On April 7, the Community Service Learning Center (CSLC), Student Senate and Running Start joined together to host an event addressing the topic of women in office and leadership. “Elect Her” was dedicated to walking students through exercises around how to run for office, why it is important, and having a discussion with a series of panelists who are currently in a variety of political positions across Michigan.
“What we do is a combination of great discussions around running for office and women in politics, and also learning concrete campaign skills exercises,” said Jess Kelly, Running Start Chief of Staff.
Running Start is a nonpartisan nonprofit that seeks to empower young women to get involved in politics, one elected female leader at a time.
“We are all experts in the things we care about,” Kelly said. “Sometimes it is intimidating to think, ‘I don’t want to run for office because I don’t know enough yet.’ What helps to get you going is finding a topic or issue that you are really passionate about.”
Through examining topics participants were personally interested in, exploring their current networks, and helping them to create a sample elevator pitch about a possible campaign, Kelly led students through a workshop that taught them more about their own abilities, political interests and gave them a chance to use their voice amongst a community of support.
In addition, half an hour of the session was dedicated to a panel of successful women leaders in Michigan. The panelists included State Representative Mary Whiteford; Brandy Lovelady-Mitchell, Director of Diversity, Equity & Inclusion for Kent ISD and Trustee for Grand Rapids Community College; Jody Hanson, Allendale Charter Township Clerk; Milinda Ysasi, Executive Director of The Source and City Commissioner for the City of Grand Rapids; Michelle McCloud, Kent County Commissioner for District 13; and Sonya Hernandez, School Board Member and Commissioner, Hispanic Latino Commission of Michigan.
One important question posed was what challenges and obstacles do women in leadership roles face in the political sphere? There were many ways to answer this question, but the most resounding one stemmed from confidence and empowerment.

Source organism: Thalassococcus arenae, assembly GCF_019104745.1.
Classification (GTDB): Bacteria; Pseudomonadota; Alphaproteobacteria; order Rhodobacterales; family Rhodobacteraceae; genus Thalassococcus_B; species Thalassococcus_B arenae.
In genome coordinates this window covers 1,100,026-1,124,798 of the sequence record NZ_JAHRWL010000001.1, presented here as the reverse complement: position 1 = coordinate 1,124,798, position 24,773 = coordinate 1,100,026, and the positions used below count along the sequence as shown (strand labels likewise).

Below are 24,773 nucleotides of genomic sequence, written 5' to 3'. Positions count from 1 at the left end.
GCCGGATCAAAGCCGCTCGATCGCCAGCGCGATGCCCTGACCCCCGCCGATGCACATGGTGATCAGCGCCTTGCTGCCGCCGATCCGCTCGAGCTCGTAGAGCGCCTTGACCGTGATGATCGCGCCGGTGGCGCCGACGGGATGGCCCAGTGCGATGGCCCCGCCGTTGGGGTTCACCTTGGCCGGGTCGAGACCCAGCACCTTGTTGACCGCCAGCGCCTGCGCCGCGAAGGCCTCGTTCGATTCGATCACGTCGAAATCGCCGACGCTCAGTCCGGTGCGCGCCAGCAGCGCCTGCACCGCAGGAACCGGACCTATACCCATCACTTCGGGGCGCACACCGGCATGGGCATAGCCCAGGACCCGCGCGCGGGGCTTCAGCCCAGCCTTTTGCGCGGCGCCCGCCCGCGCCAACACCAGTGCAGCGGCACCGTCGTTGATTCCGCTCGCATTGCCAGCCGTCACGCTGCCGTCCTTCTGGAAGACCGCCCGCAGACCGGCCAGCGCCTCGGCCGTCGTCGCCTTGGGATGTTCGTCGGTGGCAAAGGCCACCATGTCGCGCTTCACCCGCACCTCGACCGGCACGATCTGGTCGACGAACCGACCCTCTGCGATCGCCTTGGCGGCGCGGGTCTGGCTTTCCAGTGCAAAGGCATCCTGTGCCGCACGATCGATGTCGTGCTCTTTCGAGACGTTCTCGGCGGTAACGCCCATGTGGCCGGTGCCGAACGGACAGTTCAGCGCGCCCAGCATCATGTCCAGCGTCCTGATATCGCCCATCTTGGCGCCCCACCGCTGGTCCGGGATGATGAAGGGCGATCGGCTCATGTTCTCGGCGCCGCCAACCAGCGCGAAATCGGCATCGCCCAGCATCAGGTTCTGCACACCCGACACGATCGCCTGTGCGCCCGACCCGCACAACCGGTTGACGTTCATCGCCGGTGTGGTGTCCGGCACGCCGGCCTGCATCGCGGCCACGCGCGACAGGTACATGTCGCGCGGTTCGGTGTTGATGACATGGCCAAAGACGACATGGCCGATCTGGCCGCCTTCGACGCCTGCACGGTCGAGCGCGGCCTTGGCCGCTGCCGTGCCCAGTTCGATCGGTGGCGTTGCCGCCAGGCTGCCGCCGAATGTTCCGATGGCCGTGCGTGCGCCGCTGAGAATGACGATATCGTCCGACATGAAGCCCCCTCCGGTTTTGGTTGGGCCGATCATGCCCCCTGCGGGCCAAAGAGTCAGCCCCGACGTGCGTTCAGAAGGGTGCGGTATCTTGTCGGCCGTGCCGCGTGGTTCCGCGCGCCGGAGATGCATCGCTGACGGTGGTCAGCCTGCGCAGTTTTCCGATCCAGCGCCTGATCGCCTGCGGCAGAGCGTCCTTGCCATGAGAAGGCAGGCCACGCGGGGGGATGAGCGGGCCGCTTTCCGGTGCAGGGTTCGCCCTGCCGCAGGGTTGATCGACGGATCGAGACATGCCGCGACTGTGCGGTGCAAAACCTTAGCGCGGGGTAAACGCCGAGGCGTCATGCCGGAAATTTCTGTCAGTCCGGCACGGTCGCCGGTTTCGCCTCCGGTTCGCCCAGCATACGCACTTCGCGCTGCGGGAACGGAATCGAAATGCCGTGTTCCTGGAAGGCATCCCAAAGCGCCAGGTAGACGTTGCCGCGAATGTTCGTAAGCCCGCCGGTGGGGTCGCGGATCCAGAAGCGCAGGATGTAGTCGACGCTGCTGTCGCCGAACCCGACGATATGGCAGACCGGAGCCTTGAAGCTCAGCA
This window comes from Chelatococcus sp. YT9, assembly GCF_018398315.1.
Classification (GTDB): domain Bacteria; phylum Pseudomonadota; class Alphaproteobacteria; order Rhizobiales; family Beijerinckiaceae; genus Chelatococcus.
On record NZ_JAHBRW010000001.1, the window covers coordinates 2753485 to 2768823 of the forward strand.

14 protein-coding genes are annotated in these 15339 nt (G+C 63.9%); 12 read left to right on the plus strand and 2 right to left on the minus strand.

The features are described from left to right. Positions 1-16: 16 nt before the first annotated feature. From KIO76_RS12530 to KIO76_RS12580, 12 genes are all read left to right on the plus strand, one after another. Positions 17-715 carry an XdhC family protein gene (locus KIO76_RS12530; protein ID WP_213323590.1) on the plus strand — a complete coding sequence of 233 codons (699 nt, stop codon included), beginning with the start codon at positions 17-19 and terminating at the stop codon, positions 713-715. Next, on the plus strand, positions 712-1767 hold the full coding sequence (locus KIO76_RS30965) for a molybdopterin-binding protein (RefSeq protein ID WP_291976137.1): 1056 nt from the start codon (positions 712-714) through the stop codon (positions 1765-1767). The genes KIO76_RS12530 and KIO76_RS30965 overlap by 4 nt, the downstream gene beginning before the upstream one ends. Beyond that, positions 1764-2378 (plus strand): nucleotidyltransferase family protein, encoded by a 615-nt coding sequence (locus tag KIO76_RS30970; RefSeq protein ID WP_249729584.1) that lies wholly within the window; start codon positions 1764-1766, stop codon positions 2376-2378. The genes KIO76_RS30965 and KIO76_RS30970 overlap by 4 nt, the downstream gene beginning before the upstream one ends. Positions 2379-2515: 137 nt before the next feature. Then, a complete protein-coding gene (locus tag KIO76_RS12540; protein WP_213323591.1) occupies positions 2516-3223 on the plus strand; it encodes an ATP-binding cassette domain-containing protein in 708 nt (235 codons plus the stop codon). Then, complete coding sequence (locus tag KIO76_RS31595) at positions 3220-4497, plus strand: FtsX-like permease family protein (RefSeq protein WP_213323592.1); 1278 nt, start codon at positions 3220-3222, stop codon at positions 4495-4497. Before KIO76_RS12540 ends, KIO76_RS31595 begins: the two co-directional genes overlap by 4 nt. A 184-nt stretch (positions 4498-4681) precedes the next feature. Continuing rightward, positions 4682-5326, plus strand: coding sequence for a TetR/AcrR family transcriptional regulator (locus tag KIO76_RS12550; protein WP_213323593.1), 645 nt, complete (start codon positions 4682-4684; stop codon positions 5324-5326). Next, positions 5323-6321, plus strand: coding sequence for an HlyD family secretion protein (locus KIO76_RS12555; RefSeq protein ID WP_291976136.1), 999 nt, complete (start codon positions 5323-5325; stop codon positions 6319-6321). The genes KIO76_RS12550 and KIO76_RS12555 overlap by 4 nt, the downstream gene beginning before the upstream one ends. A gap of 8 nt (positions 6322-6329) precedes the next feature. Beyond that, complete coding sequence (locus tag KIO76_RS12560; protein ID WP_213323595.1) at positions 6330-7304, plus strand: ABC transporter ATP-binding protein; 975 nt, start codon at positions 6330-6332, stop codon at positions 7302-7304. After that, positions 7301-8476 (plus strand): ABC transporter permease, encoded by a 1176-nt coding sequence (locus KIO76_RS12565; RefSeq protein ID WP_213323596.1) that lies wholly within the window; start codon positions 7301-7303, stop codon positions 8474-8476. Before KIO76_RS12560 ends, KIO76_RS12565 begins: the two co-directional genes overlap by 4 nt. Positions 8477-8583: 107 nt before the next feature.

“You have to learn to overcome your fears,” Hansen said. “When there is intimidation in the room, you have to be empowered to be you and know that you have the skills to contribute to your team.”
Lovelady-Mitchell agreed, doubling down on how confidence and passion will result in closer bonds with the community.
“When we step out on faith-related to something that we care so much about, something that our community is so passionate about, people will notice and support you,” said Lovelady-Mitchell. “I also think that when we get into leadership positions, we might think the hardest part is getting to the table. What I have learned is that it is the community that put me at that table, and they are the ones who lack a voice and need me to speak up and not be quiet. I don’t have the right to be quiet, and I must boldly say what needs to be said for the people that I serve.”
Sometimes the biggest challenge can also be our network, knowing the right people in order to have your message be heard. As many university students have learned, it is important to maintain a network that is beneficial for what you want to do in the future. The same is also true for those interested in a political position and career.
“It is important to have social capital and build networks,” Hernandez said. “I utilize my social capital to bring about change that improves people’s lives. Build your social capital, speak up and be bold.”
To learn more about Running Start, students can visit their website at www.runningstart.org.